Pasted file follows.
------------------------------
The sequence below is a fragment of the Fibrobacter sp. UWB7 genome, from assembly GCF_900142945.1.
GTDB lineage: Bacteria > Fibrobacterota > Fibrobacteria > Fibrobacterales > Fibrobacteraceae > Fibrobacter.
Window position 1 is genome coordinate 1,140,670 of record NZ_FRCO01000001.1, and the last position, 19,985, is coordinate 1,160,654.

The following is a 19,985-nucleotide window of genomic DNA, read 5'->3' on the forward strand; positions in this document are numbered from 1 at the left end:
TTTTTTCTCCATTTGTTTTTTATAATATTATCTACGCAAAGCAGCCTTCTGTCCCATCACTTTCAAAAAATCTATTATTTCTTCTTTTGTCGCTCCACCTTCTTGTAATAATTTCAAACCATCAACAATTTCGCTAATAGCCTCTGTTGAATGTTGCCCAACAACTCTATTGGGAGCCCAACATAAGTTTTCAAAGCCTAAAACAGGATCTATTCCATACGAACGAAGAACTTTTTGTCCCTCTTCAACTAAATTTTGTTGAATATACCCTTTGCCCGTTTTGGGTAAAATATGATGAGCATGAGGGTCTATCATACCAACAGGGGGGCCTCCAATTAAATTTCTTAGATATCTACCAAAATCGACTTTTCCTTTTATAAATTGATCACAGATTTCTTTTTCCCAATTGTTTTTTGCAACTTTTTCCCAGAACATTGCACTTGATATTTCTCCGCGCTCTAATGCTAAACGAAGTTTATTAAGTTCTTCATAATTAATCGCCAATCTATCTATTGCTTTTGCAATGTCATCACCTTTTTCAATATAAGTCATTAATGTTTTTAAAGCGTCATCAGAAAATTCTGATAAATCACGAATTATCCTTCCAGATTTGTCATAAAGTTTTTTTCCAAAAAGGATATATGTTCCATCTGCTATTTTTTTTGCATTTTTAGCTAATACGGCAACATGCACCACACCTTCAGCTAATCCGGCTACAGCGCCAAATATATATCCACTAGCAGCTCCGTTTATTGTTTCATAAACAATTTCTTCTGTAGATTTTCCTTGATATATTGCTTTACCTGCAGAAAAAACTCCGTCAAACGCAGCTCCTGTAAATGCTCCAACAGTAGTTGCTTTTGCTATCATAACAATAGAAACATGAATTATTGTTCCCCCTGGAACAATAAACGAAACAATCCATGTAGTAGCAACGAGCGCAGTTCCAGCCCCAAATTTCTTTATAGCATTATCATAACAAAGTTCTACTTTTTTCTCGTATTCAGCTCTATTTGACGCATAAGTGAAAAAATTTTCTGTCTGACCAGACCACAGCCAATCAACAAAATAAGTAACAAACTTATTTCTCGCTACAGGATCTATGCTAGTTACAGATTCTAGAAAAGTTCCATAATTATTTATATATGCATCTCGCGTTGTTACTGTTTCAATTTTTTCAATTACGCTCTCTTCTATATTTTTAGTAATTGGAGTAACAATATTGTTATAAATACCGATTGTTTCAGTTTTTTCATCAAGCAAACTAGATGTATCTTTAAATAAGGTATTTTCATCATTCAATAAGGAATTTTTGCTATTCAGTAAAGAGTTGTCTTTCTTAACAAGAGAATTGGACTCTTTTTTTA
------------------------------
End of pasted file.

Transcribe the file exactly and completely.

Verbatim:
The sequence below is a fragment of the Fibrobacter sp. UWB7 genome, from assembly GCF_900142945.1.
GTDB lineage: Bacteria > Fibrobacterota > Fibrobacteria > Fibrobacterales > Fibrobacteraceae > Fibrobacter.
Window position 1 is genome coordinate 1,140,670 of record NZ_FRCO01000001.1, and the last position, 19,985, is coordinate 1,160,654.

The following is a 19,985-nucleotide window of genomic DNA, read 5'->3' on the forward strand; positions in this document are numbered from 1 at the left end:
TTTTTTCTCCATTTGTTTTTTATAATATTATCTACGCAAAGCAGCCTTCTGTCCCATCACTTTCAAAAAATCTATTATTTCTTCTTTTGTCGCTCCACCTTCTTGTAATAATTTCAAACCATCAACAATTTCGCTAATAGCCTCTGTTGAATGTTGCCCAACAACTCTATTGGGAGCCCAACATAAGTTTTCAAAGCCTAAAACAGGATCTATTCCATACGAACGAAGAACTTTTTGTCCCTCTTCAACTAAATTTTGTTGAATATACCCTTTGCCCGTTTTGGGTAAAATATGATGAGCATGAGGGTCTATCATACCAACAGGGGGGCCTCCAATTAAATTTCTTAGATATCTACCAAAATCGACTTTTCCTTTTATAAATTGATCACAGATTTCTTTTTCCCAATTGTTTTTTGCAACTTTTTCCCAGAACATTGCACTTGATATTTCTCCGCGCTCTAATGCTAAACGAAGTTTATTAAGTTCTTCATAATTAATCGCCAATCTATCTATTGCTTTTGCAATGTCATCACCTTTTTCAATATAAGTCATTAATGTTTTTAAAGCGTCATCAGAAAATTCTGATAAATCACGAATTATCCTTCCAGATTTGTCATAAAGTTTTTTTCCAAAAAGGATATATGTTCCATCTGCTATTTTTTTTGCATTTTTAGCTAATACGGCAACATGCACCACACCTTCAGCTAATCCGGCTACAGCGCCAAATATATATCCACTAGCAGCTCCGTTTATTGTTTCATAAACAATTTCTTCTGTAGATTTTCCTTGATATATTGCTTTACCTGCAGAAAAAACTCCGTCAAACGCAGCTCCTGTAAATGCTCCAACAGTAGTTGCTTTTGCTATCATAACAATAGAAACATGAATTATTGTTCCCCCTGGAACAATAAACGAAACAATCCATGTAGTAGCAACGAGCGCAGTTCCAGCCCCAAATTTCTTTATAGCATTATCATAACAAAGTTCTACTTTTTTCTCGTATTCAGCTCTATTTGACGCATAAGTGAAAAAATTTTCTGTCTGACCAGACCACAGCCAATCAACAAAATAAGTAACAAACTTATTTCTCGCTACAGGATCTATGCTAGTTACAGATTCTAGAAAAGTTCCATAATTATTTATATATGCATCTCGCGTTGTTACTGTTTCAATTTTTTCAATTACGCTCTCTTCTATATTTTTAGTAATTGGAGTAACAATATTGTTATAAATACCGATTGTTTCAGTTTTTTCATCAAGCAAACTAGATGTATCTTTAAATAAGGTATTTTCATCATTCAATAAGGAATTTTTGCTATTCAGTAAAGAGTTGTCTTTCTTAACAAGAGAATTGGACTCTTTTTTTA